Oregon cannabis giant files for creditor protection, seeks buyer

The objective of the company is to keep their employees, but they are struggling to do so.

Oregon cannabis giant files for creditor protection, seeks buyer

One of Oregon's biggest cannabis companies seeks protection under Canadian and Oregon laws to keep creditors away as it restructures, considers strategic options and a possible sale.

Chalice Brands, based in Toronto, trades at the Canadian Securities Exchange. Since May 2022, trading of the shares has been suspended because the company had not filed its financial statements for fiscal year 2021.

Chalice's primary business activity is located in Oregon where it employs 293 people and has 16 retail locations, according to Business Journal.

Chalice CEO Jeff Yap said in the filings that "the number one objective is the retention of employment of our employees." "We're proud of the team that we've built, but we can’t meet our commitments."

The company applied to the Oregon Circuit Court in order to appoint a receiver. Kenneth Eiler has been appointed as receiver.

Chalice obtained a Canada order under the Companies' Creditors Arrangement Act. This act gives companies that are in financial difficulty time to restructure. Creditors cannot enforce their claims against Chalice and its subsidiaries until 10 days after the order. The court may extend this time frame if it so chooses.

KSV Restructuring Inc. acts as Chalice's monitor through the CCAA proceeding, the company stated in a filing with the regulatory authorities.

The company's Canadian regulatory filings outlined this move:

The Board of Directors of Chalice determined, after reviewing a variety of options, that initiating the CCAA proceedings and State Receivership procedures is in the Company's and its stakeholder's best interest. If granted, the stays in the Initial Order or the Receivership Order will give Chalice additional time to examine potential restructuring transactions. This includes a sale and an investment solicitation process that allows it to explore strategic options and other alternatives. Chalice intends on continuing its work with Monitor, Receiver, and their advisors as it considers potential restructuring transactions.

The company stated that it's "future is uncertain." The company also expects that trading in its shares will be halted for an indefinite period of time.

Chalice's appeal for a receiver cites Oregon's cannabis market as being troubled, plagued by low prices and an oversupply, along with tax issues and a lack of federal deregulation.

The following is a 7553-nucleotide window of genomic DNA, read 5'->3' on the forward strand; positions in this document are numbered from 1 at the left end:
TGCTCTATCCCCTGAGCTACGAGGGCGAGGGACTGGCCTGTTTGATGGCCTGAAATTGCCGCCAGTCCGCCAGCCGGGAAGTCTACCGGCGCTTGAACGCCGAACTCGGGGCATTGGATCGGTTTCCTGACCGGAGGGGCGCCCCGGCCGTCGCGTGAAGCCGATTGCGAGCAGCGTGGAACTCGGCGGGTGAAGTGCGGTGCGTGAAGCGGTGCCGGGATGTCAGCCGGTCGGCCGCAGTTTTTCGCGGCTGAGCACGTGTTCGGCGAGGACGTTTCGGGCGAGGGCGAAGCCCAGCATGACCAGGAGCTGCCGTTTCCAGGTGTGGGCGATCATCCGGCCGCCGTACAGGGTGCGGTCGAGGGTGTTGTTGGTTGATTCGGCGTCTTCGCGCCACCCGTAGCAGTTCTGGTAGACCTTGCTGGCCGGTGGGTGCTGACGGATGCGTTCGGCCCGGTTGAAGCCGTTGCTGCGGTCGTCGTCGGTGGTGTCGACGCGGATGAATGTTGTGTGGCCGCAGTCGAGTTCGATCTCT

Oregon cannabis prices were at record-lows in April. State regulators stated that in an earlier study of cannabis demand and supply, the Oregon recreational marijuana market was in the worst economic position since the program's inception in 2016.

Yapp described conditions last summer as 'brutal'

Chalice, according to the receiver's filing, has debts of more than 35 million dollars, which are held by subsidiaries. Chalice stated that landlords had threatened to lock Chalice from locations due to unpaid rent.

Yapp said that the company can continue to operate with no debt burdens by undergoing receivership and CCAA.

The receiver must ensure that the company's outstanding debt is resolved, and the balance sheet is cleaned up to make it more appealing to a potential buyer.

Yapp stated that the company is seeking opportunities, and that finding a buyer would be a better result than closing down and selling assets.

He said, "We believe the company is more valuable as a running business than as an asset for sale."

Yapp stated that Chalice was seeing record results in the early stages of the Covid-19 pandemic, and decided to expand through acquisitions. In 2021 it acquired Cannabliss, Homegrown Oregon and took on debt. Yapp stated that sales started to fall as soon as the gas prices increased.

He said that although the company had tried to reduce its costs, it could not keep up with the challenges.

He said that the company had never been adequately capitalized. "It is to the point that we cannot pay our debt with current operations or levels of business."

Willamette Week published an article earlier this year that reported on the arrest of several small cannabis farmers and others.